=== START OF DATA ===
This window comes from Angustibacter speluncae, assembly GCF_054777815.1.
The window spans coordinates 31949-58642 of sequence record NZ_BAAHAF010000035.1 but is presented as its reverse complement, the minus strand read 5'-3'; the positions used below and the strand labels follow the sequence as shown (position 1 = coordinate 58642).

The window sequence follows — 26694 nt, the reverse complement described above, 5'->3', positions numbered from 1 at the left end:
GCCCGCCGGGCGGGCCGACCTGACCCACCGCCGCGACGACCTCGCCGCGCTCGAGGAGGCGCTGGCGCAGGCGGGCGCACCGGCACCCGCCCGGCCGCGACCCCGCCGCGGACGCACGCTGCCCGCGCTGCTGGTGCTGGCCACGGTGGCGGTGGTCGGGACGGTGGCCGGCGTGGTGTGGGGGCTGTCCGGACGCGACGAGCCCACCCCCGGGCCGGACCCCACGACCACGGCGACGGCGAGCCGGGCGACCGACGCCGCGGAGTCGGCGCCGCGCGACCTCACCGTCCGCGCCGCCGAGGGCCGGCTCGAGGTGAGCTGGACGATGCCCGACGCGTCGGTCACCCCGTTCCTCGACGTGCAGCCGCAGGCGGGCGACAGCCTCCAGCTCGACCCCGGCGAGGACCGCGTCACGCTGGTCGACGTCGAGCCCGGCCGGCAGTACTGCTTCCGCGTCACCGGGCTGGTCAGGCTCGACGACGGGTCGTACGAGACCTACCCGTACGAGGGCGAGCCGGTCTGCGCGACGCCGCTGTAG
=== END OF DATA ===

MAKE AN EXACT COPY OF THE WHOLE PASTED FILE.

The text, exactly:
This window comes from Angustibacter speluncae, assembly GCF_054777815.1.
The window spans coordinates 31949-58642 of sequence record NZ_BAAHAF010000035.1 but is presented as its reverse complement, the minus strand read 5'-3'; the positions used below and the strand labels follow the sequence as shown (position 1 = coordinate 58642).

The window sequence follows — 26694 nt, the reverse complement described above, 5'->3', positions numbered from 1 at the left end:
GCCCGCCGGGCGGGCCGACCTGACCCACCGCCGCGACGACCTCGCCGCGCTCGAGGAGGCGCTGGCGCAGGCGGGCGCACCGGCACCCGCCCGGCCGCGACCCCGCCGCGGACGCACGCTGCCCGCGCTGCTGGTGCTGGCCACGGTGGCGGTGGTCGGGACGGTGGCCGGCGTGGTGTGGGGGCTGTCCGGACGCGACGAGCCCACCCCCGGGCCGGACCCCACGACCACGGCGACGGCGAGCCGGGCGACCGACGCCGCGGAGTCGGCGCCGCGCGACCTCACCGTCCGCGCCGCCGAGGGCCGGCTCGAGGTGAGCTGGACGATGCCCGACGCGTCGGTCACCCCGTTCCTCGACGTGCAGCCGCAGGCGGGCGACAGCCTCCAGCTCGACCCCGGCGAGGACCGCGTCACGCTGGTCGACGTCGAGCCCGGCCGGCAGTACTGCTTCCGCGTCACCGGGCTGGTCAGGCTCGACGACGGGTCGTACGAGACCTACCCGTACGAGGGCGAGCCGGTCTGCGCGACGCCGCTGTAG